(In reply to
re: solution by charlie by Ady TZIDON)
The formula
6  (5/6)^n  (4/6)^n  (3/6)^n  (2/6)^n  (1/6)^n
just didn't come to me directly. I think the explanation you give is not quite adequate, in that it seems to imply that the probabilities of other values are merely subtracted.
Looking back I can see how the above works, somewhat more directly than I had: for example, the (1/6)^n is the probability that nothing higher than a 1 shows up. In taking an expected value one would expect to subtract 5 times this probability, as 1 is 5 less than 6. But this is actually accomplished as, for example, the (2/6)^6 incorporates all those circumstances in which there is nothing higher than a 2, including those circumstances again in which nothing higher than a 1 appeared. So ultimately, those situations are indeed counted 5 times, while those in which 2 is definitely the highest are counted 4 times, etc.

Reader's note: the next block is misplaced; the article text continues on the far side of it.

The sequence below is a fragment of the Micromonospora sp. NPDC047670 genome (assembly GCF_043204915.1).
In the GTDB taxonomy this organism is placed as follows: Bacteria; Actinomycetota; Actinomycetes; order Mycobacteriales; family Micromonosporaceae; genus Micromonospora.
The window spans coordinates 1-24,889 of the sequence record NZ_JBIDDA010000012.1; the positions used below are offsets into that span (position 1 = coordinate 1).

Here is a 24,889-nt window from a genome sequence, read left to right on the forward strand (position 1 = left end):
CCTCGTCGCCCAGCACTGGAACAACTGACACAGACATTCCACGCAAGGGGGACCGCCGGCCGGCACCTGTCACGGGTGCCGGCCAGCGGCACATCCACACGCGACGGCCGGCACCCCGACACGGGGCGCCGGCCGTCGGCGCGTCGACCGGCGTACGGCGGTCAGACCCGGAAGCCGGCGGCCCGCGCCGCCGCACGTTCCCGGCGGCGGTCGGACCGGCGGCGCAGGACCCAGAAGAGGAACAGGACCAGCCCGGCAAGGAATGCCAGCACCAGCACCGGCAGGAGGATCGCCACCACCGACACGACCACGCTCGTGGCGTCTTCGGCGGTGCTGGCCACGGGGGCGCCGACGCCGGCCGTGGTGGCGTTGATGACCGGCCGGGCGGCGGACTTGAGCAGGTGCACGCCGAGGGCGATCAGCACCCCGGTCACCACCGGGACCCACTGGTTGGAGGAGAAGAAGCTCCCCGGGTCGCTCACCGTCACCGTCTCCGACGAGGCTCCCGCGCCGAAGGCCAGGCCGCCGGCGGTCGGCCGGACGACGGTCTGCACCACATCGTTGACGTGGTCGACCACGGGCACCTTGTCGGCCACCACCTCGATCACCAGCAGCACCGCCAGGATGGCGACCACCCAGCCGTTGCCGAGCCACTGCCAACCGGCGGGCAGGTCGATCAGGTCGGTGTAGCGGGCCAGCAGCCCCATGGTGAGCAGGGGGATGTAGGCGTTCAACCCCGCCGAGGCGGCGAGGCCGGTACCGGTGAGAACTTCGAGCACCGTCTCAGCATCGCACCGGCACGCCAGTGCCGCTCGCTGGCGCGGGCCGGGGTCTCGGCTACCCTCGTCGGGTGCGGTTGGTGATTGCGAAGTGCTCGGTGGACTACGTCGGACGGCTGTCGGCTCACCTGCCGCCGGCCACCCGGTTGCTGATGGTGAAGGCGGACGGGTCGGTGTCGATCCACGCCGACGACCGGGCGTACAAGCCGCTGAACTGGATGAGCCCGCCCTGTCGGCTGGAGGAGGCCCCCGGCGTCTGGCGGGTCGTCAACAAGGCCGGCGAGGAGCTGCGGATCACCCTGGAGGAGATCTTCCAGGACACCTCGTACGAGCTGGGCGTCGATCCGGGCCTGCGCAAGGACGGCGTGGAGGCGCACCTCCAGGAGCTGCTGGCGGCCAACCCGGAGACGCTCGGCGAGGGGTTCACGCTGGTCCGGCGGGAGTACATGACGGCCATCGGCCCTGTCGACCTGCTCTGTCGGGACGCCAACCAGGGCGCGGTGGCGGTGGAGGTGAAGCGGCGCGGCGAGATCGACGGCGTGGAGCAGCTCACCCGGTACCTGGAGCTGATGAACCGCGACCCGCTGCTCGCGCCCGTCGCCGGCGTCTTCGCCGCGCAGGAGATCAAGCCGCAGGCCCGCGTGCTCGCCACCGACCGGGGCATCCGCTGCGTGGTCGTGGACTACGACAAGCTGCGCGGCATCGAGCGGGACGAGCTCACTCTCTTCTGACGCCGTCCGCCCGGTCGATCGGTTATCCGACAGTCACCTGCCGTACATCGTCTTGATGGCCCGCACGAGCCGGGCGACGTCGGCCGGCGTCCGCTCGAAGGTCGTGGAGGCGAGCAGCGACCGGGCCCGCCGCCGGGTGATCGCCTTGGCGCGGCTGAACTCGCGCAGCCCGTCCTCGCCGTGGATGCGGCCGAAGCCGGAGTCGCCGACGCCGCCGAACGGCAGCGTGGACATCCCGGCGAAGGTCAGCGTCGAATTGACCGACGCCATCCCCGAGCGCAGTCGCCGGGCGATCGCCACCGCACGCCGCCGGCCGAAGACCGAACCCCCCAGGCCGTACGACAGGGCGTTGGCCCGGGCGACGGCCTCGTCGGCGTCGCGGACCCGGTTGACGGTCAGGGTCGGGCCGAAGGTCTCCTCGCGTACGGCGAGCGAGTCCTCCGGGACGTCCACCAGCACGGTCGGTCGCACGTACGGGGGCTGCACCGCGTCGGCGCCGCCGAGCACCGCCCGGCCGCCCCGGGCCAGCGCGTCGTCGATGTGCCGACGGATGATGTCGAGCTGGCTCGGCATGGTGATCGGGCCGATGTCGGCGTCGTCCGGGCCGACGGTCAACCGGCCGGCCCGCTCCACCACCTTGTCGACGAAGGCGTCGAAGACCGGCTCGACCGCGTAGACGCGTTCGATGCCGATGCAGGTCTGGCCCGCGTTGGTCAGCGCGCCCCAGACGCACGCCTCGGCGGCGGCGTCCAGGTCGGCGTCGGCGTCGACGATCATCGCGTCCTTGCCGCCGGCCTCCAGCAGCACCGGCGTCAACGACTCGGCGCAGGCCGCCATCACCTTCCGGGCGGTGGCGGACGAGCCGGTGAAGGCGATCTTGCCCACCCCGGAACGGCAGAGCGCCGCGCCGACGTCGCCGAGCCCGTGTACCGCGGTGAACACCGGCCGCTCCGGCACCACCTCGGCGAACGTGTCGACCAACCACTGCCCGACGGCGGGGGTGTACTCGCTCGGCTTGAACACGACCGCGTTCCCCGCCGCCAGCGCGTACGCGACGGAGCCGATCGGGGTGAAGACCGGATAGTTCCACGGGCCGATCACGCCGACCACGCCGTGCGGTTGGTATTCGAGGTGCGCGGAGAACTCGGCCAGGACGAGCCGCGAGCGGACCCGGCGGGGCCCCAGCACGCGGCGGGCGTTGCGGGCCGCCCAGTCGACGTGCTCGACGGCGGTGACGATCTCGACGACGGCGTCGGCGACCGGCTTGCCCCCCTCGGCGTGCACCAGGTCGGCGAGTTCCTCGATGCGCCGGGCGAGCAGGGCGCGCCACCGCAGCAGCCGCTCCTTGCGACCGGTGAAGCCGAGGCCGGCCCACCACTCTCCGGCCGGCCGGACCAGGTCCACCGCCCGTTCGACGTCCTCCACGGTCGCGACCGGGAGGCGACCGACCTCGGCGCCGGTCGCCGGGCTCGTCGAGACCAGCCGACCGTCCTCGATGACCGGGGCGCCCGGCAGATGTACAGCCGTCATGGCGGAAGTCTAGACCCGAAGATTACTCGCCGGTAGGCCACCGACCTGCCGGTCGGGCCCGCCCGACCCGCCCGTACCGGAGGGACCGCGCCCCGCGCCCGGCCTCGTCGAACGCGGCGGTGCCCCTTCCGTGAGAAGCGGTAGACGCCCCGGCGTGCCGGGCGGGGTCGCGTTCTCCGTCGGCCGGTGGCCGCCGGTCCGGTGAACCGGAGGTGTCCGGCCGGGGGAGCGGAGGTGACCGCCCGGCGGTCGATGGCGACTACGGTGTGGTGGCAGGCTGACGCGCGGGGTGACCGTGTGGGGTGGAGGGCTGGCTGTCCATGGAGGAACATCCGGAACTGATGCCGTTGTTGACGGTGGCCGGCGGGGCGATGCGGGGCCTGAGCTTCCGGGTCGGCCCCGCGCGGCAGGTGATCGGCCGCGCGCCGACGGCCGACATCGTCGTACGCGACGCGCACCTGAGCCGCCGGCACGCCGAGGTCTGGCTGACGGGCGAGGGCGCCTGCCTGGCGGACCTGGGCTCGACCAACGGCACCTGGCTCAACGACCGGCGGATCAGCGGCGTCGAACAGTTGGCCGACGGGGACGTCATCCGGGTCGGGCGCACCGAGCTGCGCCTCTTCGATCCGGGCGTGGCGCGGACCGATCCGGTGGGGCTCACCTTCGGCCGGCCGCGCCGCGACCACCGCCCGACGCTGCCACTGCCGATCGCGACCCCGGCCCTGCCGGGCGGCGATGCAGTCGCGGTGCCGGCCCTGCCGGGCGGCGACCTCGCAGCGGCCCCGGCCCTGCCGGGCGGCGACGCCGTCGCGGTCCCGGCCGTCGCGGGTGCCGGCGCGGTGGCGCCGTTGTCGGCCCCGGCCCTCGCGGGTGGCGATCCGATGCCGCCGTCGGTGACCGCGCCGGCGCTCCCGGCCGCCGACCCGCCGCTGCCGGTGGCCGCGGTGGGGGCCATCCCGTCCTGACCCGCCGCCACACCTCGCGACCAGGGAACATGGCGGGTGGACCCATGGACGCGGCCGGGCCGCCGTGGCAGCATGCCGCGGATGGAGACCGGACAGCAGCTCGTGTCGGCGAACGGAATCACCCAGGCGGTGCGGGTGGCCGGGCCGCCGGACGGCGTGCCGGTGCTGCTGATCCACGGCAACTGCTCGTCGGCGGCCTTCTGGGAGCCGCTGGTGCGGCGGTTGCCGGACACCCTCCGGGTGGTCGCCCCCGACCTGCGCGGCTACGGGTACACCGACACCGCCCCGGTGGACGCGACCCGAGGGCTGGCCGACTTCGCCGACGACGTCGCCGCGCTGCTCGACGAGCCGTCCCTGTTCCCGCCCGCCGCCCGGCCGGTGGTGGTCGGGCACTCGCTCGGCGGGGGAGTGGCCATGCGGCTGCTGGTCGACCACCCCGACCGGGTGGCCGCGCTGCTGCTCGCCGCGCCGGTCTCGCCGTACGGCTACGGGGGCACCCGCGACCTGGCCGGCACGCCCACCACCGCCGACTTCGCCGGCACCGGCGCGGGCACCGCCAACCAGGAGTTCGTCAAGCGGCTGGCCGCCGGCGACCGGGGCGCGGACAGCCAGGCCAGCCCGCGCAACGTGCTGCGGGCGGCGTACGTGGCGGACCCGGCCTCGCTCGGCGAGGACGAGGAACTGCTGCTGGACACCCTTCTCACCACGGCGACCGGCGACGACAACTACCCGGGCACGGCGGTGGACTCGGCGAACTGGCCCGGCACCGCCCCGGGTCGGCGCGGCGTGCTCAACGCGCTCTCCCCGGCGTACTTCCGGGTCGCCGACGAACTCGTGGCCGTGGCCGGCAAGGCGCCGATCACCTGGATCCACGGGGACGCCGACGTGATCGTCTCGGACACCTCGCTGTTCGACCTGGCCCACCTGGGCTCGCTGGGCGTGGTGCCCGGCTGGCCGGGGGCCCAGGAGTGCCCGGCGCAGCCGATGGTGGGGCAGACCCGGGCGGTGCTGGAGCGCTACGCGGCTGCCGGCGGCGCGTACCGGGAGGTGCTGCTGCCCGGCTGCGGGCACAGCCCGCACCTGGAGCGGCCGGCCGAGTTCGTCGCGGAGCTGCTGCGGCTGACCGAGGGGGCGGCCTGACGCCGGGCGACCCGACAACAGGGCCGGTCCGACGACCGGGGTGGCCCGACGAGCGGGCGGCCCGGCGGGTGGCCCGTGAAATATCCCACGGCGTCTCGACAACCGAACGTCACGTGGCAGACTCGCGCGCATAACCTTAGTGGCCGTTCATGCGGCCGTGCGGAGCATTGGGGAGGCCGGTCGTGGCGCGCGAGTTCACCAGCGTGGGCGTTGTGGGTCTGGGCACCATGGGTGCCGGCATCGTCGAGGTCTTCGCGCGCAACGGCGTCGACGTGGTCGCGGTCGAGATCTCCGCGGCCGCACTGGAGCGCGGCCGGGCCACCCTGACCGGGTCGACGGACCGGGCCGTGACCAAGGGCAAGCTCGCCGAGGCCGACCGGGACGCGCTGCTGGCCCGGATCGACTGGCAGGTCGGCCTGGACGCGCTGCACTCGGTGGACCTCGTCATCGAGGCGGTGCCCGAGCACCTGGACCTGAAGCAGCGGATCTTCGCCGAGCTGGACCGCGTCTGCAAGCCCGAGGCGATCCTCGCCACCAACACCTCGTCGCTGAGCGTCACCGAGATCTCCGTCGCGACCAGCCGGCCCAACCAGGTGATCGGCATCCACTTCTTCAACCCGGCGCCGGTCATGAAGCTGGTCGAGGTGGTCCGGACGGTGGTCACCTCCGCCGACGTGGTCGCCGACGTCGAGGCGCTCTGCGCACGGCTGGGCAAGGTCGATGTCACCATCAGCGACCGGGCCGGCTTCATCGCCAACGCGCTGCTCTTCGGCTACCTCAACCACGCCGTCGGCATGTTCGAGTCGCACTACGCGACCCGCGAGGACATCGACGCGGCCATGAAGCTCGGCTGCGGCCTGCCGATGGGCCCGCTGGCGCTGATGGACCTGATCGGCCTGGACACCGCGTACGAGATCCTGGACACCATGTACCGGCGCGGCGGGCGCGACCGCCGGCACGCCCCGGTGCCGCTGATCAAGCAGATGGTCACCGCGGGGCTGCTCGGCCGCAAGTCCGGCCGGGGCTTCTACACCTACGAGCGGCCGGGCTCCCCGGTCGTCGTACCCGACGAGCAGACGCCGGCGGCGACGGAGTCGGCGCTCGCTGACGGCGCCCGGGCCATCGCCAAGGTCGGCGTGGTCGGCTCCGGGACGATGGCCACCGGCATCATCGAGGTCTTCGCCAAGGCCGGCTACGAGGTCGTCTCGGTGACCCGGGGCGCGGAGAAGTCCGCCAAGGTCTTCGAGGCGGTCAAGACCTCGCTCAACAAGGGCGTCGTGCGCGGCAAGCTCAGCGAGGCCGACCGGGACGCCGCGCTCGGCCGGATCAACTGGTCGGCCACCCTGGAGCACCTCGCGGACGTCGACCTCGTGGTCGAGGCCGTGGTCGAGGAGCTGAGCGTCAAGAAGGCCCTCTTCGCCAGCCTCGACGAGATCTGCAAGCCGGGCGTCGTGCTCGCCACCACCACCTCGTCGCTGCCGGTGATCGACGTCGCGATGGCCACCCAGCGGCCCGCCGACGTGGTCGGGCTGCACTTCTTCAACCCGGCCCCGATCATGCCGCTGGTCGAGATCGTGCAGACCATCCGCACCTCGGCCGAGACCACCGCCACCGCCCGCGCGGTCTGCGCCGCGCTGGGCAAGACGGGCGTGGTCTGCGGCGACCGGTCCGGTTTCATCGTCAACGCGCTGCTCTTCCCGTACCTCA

With this explanation, I can understand the direct going to this formula.

Posted by Charlie
on 20041208 19:48:33